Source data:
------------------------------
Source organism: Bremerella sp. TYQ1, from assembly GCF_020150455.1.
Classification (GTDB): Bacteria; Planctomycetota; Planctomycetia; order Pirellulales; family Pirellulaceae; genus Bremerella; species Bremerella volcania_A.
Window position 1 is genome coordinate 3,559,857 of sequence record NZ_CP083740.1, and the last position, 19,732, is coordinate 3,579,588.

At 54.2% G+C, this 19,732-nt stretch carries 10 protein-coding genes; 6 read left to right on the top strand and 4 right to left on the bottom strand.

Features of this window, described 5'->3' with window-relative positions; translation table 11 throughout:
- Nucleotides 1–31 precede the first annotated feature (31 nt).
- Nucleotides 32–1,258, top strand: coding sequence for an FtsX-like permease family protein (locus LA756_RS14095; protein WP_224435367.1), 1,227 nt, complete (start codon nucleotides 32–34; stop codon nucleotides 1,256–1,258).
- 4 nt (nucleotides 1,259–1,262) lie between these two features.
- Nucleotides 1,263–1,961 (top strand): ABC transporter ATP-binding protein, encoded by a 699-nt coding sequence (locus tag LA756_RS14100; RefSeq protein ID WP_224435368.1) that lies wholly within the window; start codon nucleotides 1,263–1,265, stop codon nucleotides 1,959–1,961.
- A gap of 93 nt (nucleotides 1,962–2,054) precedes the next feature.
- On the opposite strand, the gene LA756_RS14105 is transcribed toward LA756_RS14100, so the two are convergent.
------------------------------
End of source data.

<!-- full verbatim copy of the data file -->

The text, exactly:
Source organism: Bremerella sp. TYQ1, from assembly GCF_020150455.1.
Classification (GTDB): Bacteria; Planctomycetota; Planctomycetia; order Pirellulales; family Pirellulaceae; genus Bremerella; species Bremerella volcania_A.
Window position 1 is genome coordinate 3,559,857 of sequence record NZ_CP083740.1, and the last position, 19,732, is coordinate 3,579,588.

At 54.2% G+C, this 19,732-nt stretch carries 10 protein-coding genes; 6 read left to right on the top strand and 4 right to left on the bottom strand.

Features of this window, described 5'->3' with window-relative positions; translation table 11 throughout:
- Nucleotides 1–31 precede the first annotated feature (31 nt).
- Nucleotides 32–1,258, top strand: coding sequence for an FtsX-like permease family protein (locus LA756_RS14095; protein WP_224435367.1), 1,227 nt, complete (start codon nucleotides 32–34; stop codon nucleotides 1,256–1,258).
- 4 nt (nucleotides 1,259–1,262) lie between these two features.
- Nucleotides 1,263–1,961 (top strand): ABC transporter ATP-binding protein, encoded by a 699-nt coding sequence (locus tag LA756_RS14100; RefSeq protein ID WP_224435368.1) that lies wholly within the window; start codon nucleotides 1,263–1,265, stop codon nucleotides 1,959–1,961.
- A gap of 93 nt (nucleotides 1,962–2,054) precedes the next feature.
- On the opposite strand, the gene LA756_RS14105 is transcribed toward LA756_RS14100, so the two are convergent.